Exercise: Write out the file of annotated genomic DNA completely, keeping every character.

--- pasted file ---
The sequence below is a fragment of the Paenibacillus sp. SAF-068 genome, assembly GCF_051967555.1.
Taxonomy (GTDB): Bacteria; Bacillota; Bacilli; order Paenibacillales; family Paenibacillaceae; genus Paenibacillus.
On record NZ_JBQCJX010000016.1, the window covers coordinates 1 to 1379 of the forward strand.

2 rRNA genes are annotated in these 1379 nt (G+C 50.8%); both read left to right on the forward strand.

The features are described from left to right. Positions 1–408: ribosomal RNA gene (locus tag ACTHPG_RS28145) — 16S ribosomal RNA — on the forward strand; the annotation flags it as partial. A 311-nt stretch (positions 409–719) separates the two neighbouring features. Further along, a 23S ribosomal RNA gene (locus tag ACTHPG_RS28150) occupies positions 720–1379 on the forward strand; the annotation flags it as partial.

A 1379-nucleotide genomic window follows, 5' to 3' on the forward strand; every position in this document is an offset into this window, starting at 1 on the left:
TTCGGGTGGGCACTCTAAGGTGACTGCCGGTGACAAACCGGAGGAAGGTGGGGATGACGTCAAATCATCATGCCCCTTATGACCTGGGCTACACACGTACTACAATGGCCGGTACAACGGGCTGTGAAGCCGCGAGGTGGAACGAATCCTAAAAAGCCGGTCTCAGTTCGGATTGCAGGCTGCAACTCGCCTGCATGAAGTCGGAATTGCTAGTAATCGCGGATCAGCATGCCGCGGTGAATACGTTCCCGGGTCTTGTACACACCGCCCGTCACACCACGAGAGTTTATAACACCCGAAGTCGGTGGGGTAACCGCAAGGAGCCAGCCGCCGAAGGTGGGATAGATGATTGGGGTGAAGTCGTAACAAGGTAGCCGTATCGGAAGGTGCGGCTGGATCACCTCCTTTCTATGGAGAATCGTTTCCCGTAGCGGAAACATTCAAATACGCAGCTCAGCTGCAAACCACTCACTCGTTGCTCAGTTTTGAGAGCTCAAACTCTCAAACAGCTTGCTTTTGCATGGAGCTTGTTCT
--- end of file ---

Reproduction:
The sequence below is a fragment of the Paenibacillus sp. SAF-068 genome, assembly GCF_051967555.1.
Taxonomy (GTDB): Bacteria; Bacillota; Bacilli; order Paenibacillales; family Paenibacillaceae; genus Paenibacillus.
On record NZ_JBQCJX010000016.1, the window covers coordinates 1 to 1379 of the forward strand.

2 rRNA genes are annotated in these 1379 nt (G+C 50.8%); both read left to right on the forward strand.

The features are described from left to right. Positions 1–408: ribosomal RNA gene (locus tag ACTHPG_RS28145) — 16S ribosomal RNA — on the forward strand; the annotation flags it as partial. A 311-nt stretch (positions 409–719) separates the two neighbouring features. Further along, a 23S ribosomal RNA gene (locus tag ACTHPG_RS28150) occupies positions 720–1379 on the forward strand; the annotation flags it as partial.

A 1379-nucleotide genomic window follows, 5' to 3' on the forward strand; every position in this document is an offset into this window, starting at 1 on the left:
TTCGGGTGGGCACTCTAAGGTGACTGCCGGTGACAAACCGGAGGAAGGTGGGGATGACGTCAAATCATCATGCCCCTTATGACCTGGGCTACACACGTACTACAATGGCCGGTACAACGGGCTGTGAAGCCGCGAGGTGGAACGAATCCTAAAAAGCCGGTCTCAGTTCGGATTGCAGGCTGCAACTCGCCTGCATGAAGTCGGAATTGCTAGTAATCGCGGATCAGCATGCCGCGGTGAATACGTTCCCGGGTCTTGTACACACCGCCCGTCACACCACGAGAGTTTATAACACCCGAAGTCGGTGGGGTAACCGCAAGGAGCCAGCCGCCGAAGGTGGGATAGATGATTGGGGTGAAGTCGTAACAAGGTAGCCGTATCGGAAGGTGCGGCTGGATCACCTCCTTTCTATGGAGAATCGTTTCCCGTAGCGGAAACATTCAAATACGCAGCTCAGCTGCAAACCACTCACTCGTTGCTCAGTTTTGAGAGCTCAAACTCTCAAACAGCTTGCTTTTGCATGGAGCTTGTTCT